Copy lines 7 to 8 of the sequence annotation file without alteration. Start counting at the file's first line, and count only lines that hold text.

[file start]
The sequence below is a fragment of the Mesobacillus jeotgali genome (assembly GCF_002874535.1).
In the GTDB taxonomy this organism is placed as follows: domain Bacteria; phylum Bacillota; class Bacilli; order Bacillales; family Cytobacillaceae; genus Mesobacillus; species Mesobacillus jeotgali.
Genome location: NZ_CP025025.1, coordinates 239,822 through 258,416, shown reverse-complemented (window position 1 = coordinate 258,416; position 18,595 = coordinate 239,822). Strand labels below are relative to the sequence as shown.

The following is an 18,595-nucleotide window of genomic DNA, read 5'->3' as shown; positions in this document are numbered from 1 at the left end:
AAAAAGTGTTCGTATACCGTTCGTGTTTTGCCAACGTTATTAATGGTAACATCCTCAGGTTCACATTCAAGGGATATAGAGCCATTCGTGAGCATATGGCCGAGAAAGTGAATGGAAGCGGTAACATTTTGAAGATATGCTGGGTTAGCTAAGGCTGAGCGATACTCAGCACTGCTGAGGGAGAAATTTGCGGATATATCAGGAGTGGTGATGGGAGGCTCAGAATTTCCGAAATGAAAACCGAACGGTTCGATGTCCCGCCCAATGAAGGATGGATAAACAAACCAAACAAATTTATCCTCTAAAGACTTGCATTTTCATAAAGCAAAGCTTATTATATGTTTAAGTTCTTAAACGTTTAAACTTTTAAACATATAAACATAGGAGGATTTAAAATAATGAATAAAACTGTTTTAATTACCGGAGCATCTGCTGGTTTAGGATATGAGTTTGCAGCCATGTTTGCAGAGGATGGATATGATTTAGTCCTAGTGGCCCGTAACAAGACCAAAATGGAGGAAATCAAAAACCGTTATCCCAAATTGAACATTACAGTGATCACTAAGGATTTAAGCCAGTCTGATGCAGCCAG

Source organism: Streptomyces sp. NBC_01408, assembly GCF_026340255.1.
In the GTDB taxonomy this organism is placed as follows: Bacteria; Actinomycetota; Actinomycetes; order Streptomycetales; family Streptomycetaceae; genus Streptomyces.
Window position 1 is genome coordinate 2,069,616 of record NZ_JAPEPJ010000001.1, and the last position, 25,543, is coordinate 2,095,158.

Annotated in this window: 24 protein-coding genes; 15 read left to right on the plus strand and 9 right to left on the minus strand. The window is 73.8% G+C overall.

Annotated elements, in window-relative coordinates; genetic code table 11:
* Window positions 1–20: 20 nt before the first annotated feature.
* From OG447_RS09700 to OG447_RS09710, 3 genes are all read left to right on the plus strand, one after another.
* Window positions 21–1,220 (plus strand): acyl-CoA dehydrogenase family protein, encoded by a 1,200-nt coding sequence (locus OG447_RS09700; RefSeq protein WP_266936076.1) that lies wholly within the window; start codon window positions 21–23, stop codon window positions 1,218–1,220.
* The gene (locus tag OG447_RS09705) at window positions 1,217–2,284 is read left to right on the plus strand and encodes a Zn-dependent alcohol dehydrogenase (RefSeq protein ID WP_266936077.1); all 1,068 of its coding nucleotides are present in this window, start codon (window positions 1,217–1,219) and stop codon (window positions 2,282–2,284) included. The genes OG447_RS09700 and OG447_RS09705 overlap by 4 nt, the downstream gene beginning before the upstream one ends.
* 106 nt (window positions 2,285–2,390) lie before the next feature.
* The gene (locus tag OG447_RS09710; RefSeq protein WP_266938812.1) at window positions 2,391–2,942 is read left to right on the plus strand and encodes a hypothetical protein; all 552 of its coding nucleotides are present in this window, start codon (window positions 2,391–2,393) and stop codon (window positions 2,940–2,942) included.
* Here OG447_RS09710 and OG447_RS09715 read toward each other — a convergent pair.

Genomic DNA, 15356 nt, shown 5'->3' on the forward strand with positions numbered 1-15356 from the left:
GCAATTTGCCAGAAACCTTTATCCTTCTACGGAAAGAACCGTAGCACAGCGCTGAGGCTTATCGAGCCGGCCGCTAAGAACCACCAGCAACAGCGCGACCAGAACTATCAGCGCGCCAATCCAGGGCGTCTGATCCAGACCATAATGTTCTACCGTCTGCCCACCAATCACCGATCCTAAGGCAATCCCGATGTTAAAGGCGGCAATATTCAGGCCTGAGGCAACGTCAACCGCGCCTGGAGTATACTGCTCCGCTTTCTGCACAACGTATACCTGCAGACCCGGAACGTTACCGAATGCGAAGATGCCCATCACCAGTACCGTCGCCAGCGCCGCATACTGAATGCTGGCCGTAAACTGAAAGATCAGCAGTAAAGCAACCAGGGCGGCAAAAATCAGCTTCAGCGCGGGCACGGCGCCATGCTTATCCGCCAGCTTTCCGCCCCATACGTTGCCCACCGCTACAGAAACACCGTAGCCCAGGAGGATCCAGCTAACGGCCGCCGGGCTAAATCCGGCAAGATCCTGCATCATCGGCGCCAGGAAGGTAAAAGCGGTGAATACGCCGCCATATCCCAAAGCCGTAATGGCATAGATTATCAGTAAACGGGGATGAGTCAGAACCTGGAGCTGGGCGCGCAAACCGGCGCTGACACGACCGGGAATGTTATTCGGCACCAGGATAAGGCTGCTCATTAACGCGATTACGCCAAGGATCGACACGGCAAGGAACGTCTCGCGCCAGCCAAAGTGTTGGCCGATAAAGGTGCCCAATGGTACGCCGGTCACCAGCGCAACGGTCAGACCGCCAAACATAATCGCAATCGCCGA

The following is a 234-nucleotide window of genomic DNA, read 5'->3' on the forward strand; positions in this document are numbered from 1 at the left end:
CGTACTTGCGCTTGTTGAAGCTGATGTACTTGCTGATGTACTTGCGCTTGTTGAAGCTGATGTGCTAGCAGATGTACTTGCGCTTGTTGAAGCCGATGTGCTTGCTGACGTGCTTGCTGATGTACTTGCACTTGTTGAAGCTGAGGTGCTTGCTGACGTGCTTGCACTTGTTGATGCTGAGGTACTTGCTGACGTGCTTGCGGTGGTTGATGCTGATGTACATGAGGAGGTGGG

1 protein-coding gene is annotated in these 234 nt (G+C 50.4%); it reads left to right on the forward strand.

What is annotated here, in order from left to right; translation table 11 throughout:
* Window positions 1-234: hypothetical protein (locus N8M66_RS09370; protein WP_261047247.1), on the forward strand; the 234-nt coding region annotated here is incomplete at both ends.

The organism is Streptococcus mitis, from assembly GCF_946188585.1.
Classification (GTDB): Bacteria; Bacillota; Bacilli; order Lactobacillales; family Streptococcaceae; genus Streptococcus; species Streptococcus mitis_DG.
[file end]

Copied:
In the GTDB taxonomy this organism is placed as follows: Bacteria; Actinomycetota; Actinomycetes; order Streptomycetales; family Streptomycetaceae; genus Streptomyces.
Window position 1 is genome coordinate 2,069,616 of record NZ_JAPEPJ010000001.1, and the last position, 25,543, is coordinate 2,095,158.